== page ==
I’ve always been an emotional person.
When I love you, it’s forever. When you’re my friend, I hold fast and hard. I am easily swayed by your opinion of me yet I am always fiercely independent. I am my own person who won’t change that for anything. I stand up for what’s right and I’m not afraid to tell you what I think.
When I was eighteen, I had what I call my summer of hell where I still speak bitterly. It was the summer where I died and lived and the summer I hope to never repeat.
I met a guy who I truly believe hated me, or at least despised who I was.
To protect everyone involved, I will not give names or exact dates and even now writing this is very, very, hard. He was the kind of guy everyone liked. He said “ma’m” and “sir” and showed up to work on time. He said the right things and did the right things and was much more mature than most teenage guys.
But he strongly, strongly, disliked me.
I remember sitting across from him and feeling the tension. Even my sister said it was probably all in my mind. “He’s not that bad,” she said.
I wish she had been right.
I really, really, wish it.
But he manipulated those around me, talking dirty about me behind my back, and when I confronted him about he would smile and say I was overreacting. People thought I was lazy, and when I told them what was going on — that he was lying and none of what he said was true — they said it was in my head. I was “imagining it,” and “he wasn’t involved,” but I knew from my brothers what was really happening.
I spent evenings sobbing on the floor for hours. I screamed and ranted and raged and had countless mini mental breakdowns. I would go for runs and feel better for an hour and then fall back into the anger and defeat.
My parents told me not to go back to work but I refused. He would see that as winning because people giving up were his victories and I refused to be his victory.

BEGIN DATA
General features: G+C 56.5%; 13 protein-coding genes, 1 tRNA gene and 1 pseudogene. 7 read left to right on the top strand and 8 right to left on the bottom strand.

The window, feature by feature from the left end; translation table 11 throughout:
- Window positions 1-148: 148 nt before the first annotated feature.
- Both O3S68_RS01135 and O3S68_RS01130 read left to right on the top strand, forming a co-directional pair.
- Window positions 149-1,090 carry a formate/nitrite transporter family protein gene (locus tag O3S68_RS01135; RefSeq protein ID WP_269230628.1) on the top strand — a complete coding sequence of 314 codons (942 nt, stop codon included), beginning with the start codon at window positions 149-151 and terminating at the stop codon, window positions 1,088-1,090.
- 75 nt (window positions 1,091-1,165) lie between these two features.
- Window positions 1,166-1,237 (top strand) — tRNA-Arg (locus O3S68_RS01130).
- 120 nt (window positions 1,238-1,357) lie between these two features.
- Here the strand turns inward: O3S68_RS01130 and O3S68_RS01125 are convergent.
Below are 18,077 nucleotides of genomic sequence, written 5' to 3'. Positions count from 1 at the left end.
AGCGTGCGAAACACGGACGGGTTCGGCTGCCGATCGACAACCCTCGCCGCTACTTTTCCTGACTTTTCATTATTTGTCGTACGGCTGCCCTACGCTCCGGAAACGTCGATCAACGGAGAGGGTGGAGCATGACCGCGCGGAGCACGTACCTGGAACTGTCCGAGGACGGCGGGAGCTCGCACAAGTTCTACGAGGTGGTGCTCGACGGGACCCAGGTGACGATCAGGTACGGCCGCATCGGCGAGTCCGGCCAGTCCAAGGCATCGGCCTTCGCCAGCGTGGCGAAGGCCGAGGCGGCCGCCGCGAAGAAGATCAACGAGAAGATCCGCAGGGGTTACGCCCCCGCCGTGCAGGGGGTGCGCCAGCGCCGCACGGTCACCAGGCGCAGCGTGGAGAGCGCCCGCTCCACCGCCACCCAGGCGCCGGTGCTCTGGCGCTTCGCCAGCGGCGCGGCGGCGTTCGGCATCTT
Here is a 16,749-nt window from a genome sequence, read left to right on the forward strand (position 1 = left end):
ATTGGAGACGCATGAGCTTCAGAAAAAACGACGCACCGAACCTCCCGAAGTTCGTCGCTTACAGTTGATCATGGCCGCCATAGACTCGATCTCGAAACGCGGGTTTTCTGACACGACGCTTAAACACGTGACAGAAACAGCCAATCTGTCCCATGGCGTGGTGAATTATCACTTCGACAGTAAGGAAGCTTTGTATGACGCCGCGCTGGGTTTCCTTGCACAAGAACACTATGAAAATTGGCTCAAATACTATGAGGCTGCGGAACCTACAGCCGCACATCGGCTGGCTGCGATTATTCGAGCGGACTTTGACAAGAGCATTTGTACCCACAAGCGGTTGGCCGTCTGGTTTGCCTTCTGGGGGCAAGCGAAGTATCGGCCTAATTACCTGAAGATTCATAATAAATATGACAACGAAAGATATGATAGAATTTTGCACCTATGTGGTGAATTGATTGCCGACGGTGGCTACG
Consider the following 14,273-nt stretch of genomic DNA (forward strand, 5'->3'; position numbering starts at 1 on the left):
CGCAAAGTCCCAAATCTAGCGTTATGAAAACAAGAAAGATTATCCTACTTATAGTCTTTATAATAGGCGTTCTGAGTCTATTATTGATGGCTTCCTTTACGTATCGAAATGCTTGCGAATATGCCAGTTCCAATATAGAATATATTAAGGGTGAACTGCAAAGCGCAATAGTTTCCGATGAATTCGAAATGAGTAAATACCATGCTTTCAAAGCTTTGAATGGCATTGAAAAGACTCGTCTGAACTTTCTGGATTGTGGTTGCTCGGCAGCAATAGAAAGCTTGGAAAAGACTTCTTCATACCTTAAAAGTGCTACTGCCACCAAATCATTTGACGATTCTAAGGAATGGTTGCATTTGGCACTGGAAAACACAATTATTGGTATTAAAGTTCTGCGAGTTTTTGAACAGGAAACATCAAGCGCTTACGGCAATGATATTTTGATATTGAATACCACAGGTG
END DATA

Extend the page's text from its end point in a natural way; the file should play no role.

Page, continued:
And I hated him.
I knew God said to love your enemies and pray for them but to this day I don’t know if I can bring myself to truly forgive him fully. Each day when I think of him is a process of forgiving him again and again. He hurt me so deeply sometimes I can still hear his voice. I dreamed about him for nights on end.
It was the hardest summer of my life.
It was my summer of hell.
I remember my last day on the job watching him drive off and thinking that was it. Everything would go away. I was going to be ok.
But the words someone tells you once can be repeated over and over in your mind. You can become your own worst enemy and relive each moment.
Hating him felt good for a long time.
Four years have passed but the anger and rage hasn’t completely disappeared. I haven’t brought myself to really look at the photos from that year because everything surfaces again. I want to see him again so I can tell him what I think, that I’m not the same girl he left behind. I am stronger. I am a fighter. I am not his pain.
But that’s not the point of this post because seeing him again won’t heal me. Telling him my mind won’t heal me.
From having a friend bully and betray me around the age of twelve to be verbally brought low again in a similar way in my teens, made me deeply broken. I am a person who takes words very seriously. I take your opinions seriously. I take what you think of me seriously.
To have these moments in my life was scarring. But yes, I was a naive and innocent being from a conservative pastor’s home, I’ll be the first to admit. I didn’t understand fully how I needed to defend myself or how to tell the right people, and instead of addressing the issues head on, I stored the rage. Instead of bringing everything to light, I held it in to fester and rot.
It was a terribly unwise and immature choice, but a choice I made nonetheless. I allowed two peoples’ opinions to dictate me.
Maybe these incidents were minor compared to what some people deal with. I will NEVER take abuse lightly, and what I struggled with was so very minor compared to the people who are continually abused verbally, physically and sexually. I have heard stories that left me in tears.
This was not me.
But yet I have also learned that no circumstance should be let down no matter how minor to another’s story. Our stories are still our stories. They are there to shape and make us who we are, and that can be a good thing or bad thing.
Sadly, I allowed my circumstances to tell me who I am.